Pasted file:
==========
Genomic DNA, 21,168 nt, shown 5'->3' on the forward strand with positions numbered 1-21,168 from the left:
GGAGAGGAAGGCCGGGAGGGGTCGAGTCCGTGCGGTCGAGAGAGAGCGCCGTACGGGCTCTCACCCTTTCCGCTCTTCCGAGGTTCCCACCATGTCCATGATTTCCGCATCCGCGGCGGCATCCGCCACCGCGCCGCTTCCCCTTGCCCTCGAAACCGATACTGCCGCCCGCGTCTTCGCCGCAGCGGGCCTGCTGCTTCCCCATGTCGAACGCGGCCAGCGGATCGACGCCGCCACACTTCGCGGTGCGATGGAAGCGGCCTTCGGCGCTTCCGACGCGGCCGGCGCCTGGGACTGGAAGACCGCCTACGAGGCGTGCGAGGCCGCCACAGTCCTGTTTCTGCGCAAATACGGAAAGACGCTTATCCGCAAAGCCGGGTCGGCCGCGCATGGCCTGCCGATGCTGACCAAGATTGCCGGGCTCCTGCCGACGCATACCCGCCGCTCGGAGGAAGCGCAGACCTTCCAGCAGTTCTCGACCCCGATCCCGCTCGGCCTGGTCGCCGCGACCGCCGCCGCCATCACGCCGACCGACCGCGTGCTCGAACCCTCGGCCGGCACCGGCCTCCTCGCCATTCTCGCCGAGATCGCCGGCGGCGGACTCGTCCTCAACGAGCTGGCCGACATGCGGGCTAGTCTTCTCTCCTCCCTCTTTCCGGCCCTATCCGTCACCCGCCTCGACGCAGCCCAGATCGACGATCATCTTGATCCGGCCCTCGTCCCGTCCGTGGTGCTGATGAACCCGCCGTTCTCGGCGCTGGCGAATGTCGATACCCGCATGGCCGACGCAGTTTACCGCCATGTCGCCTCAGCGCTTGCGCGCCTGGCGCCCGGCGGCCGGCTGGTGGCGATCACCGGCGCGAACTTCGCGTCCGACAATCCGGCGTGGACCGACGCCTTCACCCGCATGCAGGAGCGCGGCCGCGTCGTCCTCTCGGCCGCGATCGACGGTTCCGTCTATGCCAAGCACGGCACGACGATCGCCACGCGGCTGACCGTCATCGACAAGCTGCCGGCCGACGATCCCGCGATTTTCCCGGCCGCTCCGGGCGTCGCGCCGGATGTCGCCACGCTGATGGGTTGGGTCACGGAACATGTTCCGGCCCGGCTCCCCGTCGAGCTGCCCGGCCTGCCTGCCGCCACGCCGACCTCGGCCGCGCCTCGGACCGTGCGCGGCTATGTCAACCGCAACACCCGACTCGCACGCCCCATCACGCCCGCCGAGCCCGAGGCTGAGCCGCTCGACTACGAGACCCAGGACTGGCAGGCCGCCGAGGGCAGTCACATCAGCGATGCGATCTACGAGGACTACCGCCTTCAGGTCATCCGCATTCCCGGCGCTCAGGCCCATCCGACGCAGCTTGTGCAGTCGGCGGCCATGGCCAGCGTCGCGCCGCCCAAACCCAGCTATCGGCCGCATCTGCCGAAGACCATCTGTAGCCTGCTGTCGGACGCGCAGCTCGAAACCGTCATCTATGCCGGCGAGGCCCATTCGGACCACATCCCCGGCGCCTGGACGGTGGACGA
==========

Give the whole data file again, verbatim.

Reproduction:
Genomic DNA, 21,168 nt, shown 5'->3' on the forward strand with positions numbered 1-21,168 from the left:
GGAGAGGAAGGCCGGGAGGGGTCGAGTCCGTGCGGTCGAGAGAGAGCGCCGTACGGGCTCTCACCCTTTCCGCTCTTCCGAGGTTCCCACCATGTCCATGATTTCCGCATCCGCGGCGGCATCCGCCACCGCGCCGCTTCCCCTTGCCCTCGAAACCGATACTGCCGCCCGCGTCTTCGCCGCAGCGGGCCTGCTGCTTCCCCATGTCGAACGCGGCCAGCGGATCGACGCCGCCACACTTCGCGGTGCGATGGAAGCGGCCTTCGGCGCTTCCGACGCGGCCGGCGCCTGGGACTGGAAGACCGCCTACGAGGCGTGCGAGGCCGCCACAGTCCTGTTTCTGCGCAAATACGGAAAGACGCTTATCCGCAAAGCCGGGTCGGCCGCGCATGGCCTGCCGATGCTGACCAAGATTGCCGGGCTCCTGCCGACGCATACCCGCCGCTCGGAGGAAGCGCAGACCTTCCAGCAGTTCTCGACCCCGATCCCGCTCGGCCTGGTCGCCGCGACCGCCGCCGCCATCACGCCGACCGACCGCGTGCTCGAACCCTCGGCCGGCACCGGCCTCCTCGCCATTCTCGCCGAGATCGCCGGCGGCGGACTCGTCCTCAACGAGCTGGCCGACATGCGGGCTAGTCTTCTCTCCTCCCTCTTTCCGGCCCTATCCGTCACCCGCCTCGACGCAGCCCAGATCGACGATCATCTTGATCCGGCCCTCGTCCCGTCCGTGGTGCTGATGAACCCGCCGTTCTCGGCGCTGGCGAATGTCGATACCCGCATGGCCGACGCAGTTTACCGCCATGTCGCCTCAGCGCTTGCGCGCCTGGCGCCCGGCGGCCGGCTGGTGGCGATCACCGGCGCGAACTTCGCGTCCGACAATCCGGCGTGGACCGACGCCTTCACCCGCATGCAGGAGCGCGGCCGCGTCGTCCTCTCGGCCGCGATCGACGGTTCCGTCTATGCCAAGCACGGCACGACGATCGCCACGCGGCTGACCGTCATCGACAAGCTGCCGGCCGACGATCCCGCGATTTTCCCGGCCGCTCCGGGCGTCGCGCCGGATGTCGCCACGCTGATGGGTTGGGTCACGGAACATGTTCCGGCCCGGCTCCCCGTCGAGCTGCCCGGCCTGCCTGCCGCCACGCCGACCTCGGCCGCGCCTCGGACCGTGCGCGGCTATGTCAACCGCAACACCCGACTCGCACGCCCCATCACGCCCGCCGAGCCCGAGGCTGAGCCGCTCGACTACGAGACCCAGGACTGGCAGGCCGCCGAGGGCAGTCACATCAGCGATGCGATCTACGAGGACTACCGCCTTCAGGTCATCCGCATTCCCGGCGCTCAGGCCCATCCGACGCAGCTTGTGCAGTCGGCGGCCATGGCCAGCGTCGCGCCGCCCAAACCCAGCTATCGGCCGCATCTGCCGAAGACCATCTGTAGCCTGCTGTCGGACGCGCAGCTCGAAACCGTCATCTATGCCGGCGAGGCCCATTCGGACCACATCCCCGGCGCCTGGACGGTGGACGA